Penticton man gets 90 days for child porn

Judge says collector lucky he missed the cut-off for tougher mandatory minimum sentence for the offence

A man handed a 90-day jail term this week for possessing child pornography should consider himself lucky, said the judge who sentenced him.

Tyson Jay Guglich, 26, pleaded guilty in provincial court in Penticton to having the offensive material on his computer between April 2011 and May 2012.

During that period, the mandatory minimum jail sentence for the offence was 14 days, which was bumped up to 90 days in August 2012.

Judge Greg Koturbash said he considered the length of time over which Guglich admitted “cultivating videos and images from this seedy culture” of child pornography to be an aggravating factor that warranted a sentence greater than the mandatory minimum.

“Consider yourself lucky today,” the judge said, adding 90 days would have been merely the starting point in his deliberations had the offences occurred just a few months later.

Koturbash acknowledged as mitigating factors, however, that Guglich pleaded guilty, had no prior criminal record and sought psychological counselling after his arrest.

As well, most of the images and videos found on his computer did not depict child abuse, but rather “scantily clad” girls ranging from 12 to 16 years of age, the judge said.

Besides the 90-day jail sentence that Guglich will serve on weekends, he will also be subject to two years’ probation, conditions of which include not accessing the Internet, not deliberately being in the presence of anyone under the age of 16 except with permission, and not possessing pornography of any kind.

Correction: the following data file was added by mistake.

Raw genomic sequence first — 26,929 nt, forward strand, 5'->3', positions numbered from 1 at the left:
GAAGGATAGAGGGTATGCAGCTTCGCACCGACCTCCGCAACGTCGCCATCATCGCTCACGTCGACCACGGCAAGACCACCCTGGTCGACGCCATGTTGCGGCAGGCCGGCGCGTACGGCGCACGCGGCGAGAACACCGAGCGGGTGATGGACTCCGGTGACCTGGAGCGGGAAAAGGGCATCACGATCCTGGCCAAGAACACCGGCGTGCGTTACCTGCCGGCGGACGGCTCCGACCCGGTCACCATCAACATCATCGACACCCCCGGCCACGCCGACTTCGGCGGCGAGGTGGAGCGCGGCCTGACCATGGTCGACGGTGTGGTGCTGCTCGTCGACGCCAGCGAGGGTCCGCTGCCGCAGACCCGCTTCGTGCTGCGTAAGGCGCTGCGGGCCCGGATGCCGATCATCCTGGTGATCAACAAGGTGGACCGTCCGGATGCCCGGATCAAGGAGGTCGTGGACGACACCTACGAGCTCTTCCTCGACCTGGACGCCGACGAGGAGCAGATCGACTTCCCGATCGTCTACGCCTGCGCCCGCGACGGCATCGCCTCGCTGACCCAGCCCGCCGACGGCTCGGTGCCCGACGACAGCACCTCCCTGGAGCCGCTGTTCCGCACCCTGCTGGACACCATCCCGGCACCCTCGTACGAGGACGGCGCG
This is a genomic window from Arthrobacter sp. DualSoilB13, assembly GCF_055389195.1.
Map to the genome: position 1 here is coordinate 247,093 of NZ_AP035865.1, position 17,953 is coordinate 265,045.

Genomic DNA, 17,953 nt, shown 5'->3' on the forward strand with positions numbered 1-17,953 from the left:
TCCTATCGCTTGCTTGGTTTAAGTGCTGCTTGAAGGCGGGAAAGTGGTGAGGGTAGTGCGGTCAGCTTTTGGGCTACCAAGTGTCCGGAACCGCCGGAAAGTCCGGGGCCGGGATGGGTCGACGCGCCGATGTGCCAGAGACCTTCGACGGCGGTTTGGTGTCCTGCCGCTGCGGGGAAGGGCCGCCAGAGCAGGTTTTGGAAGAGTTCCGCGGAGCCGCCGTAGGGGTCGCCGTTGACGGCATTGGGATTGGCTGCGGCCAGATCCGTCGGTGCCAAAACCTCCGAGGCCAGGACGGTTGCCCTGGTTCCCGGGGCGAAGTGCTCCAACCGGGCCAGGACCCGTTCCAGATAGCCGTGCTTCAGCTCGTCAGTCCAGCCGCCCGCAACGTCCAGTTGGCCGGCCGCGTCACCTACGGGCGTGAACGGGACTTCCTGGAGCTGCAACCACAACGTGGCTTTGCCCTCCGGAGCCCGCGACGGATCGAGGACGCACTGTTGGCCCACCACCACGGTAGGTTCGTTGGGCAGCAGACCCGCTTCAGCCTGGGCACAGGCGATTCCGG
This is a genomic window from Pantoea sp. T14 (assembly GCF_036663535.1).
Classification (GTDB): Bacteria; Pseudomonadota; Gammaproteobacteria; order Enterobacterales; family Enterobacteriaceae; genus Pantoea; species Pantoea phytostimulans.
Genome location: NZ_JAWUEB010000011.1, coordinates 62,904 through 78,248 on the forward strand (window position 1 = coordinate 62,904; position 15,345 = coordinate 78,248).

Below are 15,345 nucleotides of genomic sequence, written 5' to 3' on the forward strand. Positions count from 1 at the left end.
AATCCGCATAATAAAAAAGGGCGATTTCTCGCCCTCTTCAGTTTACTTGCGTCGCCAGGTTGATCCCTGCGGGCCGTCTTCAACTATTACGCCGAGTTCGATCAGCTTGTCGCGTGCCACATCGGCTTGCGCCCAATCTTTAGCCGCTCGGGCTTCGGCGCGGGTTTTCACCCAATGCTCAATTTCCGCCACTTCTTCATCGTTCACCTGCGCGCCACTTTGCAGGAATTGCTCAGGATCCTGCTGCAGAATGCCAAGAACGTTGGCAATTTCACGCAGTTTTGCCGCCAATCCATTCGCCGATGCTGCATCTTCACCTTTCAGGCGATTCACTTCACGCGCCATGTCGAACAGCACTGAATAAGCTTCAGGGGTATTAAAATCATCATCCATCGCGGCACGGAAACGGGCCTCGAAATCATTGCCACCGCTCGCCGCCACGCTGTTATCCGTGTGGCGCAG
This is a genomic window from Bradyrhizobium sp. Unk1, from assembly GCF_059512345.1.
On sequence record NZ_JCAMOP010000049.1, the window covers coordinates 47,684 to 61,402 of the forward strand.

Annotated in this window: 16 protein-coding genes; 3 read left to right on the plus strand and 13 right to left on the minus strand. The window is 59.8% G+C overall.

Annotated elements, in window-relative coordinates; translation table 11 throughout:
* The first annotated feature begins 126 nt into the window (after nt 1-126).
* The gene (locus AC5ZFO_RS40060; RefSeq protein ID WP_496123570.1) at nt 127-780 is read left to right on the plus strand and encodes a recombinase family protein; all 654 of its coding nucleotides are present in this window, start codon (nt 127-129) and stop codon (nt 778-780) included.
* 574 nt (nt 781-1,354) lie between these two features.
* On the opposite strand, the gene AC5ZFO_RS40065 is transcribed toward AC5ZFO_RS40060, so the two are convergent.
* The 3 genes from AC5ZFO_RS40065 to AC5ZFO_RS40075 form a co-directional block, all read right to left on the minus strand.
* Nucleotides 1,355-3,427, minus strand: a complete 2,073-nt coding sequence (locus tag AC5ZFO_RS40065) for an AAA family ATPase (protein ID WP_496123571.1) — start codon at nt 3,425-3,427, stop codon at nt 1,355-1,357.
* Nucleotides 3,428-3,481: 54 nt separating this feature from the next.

Crown counsellor Catherine Crockett said Guglich was caught following an investigation by the RCMP’s Integrated Child Exploitation unit based in the Lower Mainland, which tracked him through a peer-to-peer file sharing network.

Crockett asked for a 90-day jail sentence and three years’ probation.

Defence counsel Wade Jenson argued his client’s relatively young age and remorse warranted a maximum of 30 days in jail.

Jensen described Guglich as an “individual that lacks a certain amount of confidence,” who “was spending way too much time in front of a computer by himself.”

Speaking in his own defence, Guglich told the judge his legal woes are “obviously very embarrassing and humiliating,” but that he’s grateful for the intervention “because I’ve been able to take the necessary steps to straighten out my problems.”

“I’m not a dangerous person to the public,” said Guglich.

“I am sincerely sorry.”